|Author(s)||Yasemin J. Erden|
|Journal||Think: Philosophy for Everyone|
|Thematic Cluster/Special Issue||Women in Philosophy|
|Abstract||This article centres on two distinct but intersecting questions: (1) does it matter if we cannot definitively answer the question ‘what is philosophy?’ and (2) do philosophers exhibit bias? The article will answer ‘yes’ to both questions for the following reasons. First because the uncertainty has allowed some answers to dominate. Second, because the answers necessarily demonstrate biases, and these have led to a lack of diversity in the discipline. Following this, the article will consider why philosophers have been slow or reluctant to accept that bias plays a role in what we do. This lack of recognition has, I suggest, limited opportunity for diverse approaches, methods, and standpoints to flourish. The discipline has suffered as a result, and so too have diverse philosophers. Many fields in science, technology, engineering and mathematics (STEM) meanwhile have sought to tackle the lack of diversity head on, and philosophers would do well to heed their examples.|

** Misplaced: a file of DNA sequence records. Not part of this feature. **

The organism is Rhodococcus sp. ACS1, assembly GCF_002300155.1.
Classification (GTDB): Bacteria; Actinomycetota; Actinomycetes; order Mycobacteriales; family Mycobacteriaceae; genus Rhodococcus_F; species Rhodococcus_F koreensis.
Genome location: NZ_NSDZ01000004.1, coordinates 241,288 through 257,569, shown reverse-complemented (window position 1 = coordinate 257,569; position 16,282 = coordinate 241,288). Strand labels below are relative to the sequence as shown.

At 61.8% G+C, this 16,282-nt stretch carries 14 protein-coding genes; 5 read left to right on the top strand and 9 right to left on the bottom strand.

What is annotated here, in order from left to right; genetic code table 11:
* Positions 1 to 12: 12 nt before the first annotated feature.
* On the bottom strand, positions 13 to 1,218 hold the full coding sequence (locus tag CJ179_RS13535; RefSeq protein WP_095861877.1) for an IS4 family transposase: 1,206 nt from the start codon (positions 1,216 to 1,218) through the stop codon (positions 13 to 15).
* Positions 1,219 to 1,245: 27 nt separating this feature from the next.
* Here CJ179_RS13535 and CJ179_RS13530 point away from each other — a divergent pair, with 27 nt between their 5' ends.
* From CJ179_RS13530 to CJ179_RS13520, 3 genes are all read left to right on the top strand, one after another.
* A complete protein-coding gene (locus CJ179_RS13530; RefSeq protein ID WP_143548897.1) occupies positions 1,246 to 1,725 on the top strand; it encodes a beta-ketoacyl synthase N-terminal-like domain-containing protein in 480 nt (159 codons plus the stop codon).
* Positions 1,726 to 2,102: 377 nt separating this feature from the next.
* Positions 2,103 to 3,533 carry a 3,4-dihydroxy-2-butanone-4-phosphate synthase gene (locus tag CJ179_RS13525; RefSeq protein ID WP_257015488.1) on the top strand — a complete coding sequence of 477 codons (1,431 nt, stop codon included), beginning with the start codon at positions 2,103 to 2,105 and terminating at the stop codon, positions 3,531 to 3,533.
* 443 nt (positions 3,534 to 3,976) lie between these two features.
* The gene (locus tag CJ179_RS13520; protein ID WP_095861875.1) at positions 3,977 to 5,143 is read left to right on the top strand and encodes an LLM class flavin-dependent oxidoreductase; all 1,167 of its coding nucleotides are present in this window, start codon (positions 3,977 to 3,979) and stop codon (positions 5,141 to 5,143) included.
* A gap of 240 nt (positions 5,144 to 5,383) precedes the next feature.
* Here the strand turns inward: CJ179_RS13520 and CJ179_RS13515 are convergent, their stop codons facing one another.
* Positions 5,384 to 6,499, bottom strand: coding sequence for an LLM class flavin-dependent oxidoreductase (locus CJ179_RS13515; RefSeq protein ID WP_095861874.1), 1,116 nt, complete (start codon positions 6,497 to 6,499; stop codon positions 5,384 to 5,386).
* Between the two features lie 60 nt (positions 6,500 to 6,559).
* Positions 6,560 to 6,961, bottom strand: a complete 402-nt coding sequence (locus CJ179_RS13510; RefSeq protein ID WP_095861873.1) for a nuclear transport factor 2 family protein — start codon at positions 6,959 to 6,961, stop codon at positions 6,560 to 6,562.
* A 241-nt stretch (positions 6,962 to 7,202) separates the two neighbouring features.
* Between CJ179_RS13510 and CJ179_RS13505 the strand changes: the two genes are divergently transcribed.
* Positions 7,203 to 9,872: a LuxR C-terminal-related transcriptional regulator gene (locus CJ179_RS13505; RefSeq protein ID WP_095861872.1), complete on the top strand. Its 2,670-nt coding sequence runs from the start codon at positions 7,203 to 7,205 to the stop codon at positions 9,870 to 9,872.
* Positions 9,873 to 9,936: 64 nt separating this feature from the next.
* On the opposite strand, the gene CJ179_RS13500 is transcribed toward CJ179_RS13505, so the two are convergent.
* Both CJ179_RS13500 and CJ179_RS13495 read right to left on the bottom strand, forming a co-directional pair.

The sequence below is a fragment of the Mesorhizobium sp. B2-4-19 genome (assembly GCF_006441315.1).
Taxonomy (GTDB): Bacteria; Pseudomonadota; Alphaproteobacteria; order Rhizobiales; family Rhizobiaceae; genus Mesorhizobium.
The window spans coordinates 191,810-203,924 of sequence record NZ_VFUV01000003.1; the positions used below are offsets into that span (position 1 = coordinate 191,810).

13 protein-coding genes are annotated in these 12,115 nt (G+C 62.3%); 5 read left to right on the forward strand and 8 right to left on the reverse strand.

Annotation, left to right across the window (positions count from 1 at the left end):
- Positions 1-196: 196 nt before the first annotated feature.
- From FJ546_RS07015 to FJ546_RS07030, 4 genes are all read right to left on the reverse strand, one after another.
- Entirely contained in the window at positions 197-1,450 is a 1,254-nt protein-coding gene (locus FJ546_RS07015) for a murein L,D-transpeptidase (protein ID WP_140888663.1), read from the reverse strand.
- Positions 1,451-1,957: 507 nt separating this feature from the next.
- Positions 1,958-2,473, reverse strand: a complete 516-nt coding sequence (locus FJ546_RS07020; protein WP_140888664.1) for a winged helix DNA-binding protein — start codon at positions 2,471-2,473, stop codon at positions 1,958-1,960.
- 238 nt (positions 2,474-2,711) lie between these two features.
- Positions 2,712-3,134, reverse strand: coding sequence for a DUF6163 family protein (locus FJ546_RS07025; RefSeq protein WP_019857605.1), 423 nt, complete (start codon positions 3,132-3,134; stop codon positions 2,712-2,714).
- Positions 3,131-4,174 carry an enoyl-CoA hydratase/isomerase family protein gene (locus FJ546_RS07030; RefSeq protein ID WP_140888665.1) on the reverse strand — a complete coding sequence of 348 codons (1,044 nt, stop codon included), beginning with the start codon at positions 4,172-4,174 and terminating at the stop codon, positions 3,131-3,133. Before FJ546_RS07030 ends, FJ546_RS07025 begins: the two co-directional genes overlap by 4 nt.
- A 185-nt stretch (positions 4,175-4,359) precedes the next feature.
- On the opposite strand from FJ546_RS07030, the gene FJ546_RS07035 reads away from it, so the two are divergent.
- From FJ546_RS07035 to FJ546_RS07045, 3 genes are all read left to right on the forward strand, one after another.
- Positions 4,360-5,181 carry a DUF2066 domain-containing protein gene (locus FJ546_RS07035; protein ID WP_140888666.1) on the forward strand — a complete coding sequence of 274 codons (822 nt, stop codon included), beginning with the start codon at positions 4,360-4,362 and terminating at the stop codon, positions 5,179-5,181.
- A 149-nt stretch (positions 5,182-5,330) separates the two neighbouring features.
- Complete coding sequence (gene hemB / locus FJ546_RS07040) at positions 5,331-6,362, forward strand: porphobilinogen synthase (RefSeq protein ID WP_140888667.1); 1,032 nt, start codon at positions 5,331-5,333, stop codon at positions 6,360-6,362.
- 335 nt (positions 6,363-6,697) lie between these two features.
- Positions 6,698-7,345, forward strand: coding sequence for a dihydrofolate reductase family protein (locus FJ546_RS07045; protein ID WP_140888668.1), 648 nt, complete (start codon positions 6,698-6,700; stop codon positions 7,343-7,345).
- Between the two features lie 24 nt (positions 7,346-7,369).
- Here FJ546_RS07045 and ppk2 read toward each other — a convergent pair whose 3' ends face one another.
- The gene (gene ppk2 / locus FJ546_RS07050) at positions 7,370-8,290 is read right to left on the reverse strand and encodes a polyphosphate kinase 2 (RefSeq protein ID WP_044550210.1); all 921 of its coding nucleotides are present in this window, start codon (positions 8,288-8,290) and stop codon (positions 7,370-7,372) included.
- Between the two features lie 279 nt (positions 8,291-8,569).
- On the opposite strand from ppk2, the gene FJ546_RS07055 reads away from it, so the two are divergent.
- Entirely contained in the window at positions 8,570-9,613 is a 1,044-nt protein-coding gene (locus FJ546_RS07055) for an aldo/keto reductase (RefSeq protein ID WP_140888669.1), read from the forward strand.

|Google Scholar Link||https://scholar.google.com/scholar?cluster=5978285274968707083&hl=en&as_sdt=0,5|
Identity and Bias in Philosophy: What Philosophers Can Learn from Stem Subjects
Content Diversity, Gender, Identity Erasure, Journal Article, Methodological and Content Diversity, Perception of Philosophers/Philosophy, Publication Practices, Quantitative Data, Race/Ethnicity, Social Dynamics and Climate, Theorizing, Unspecified Status
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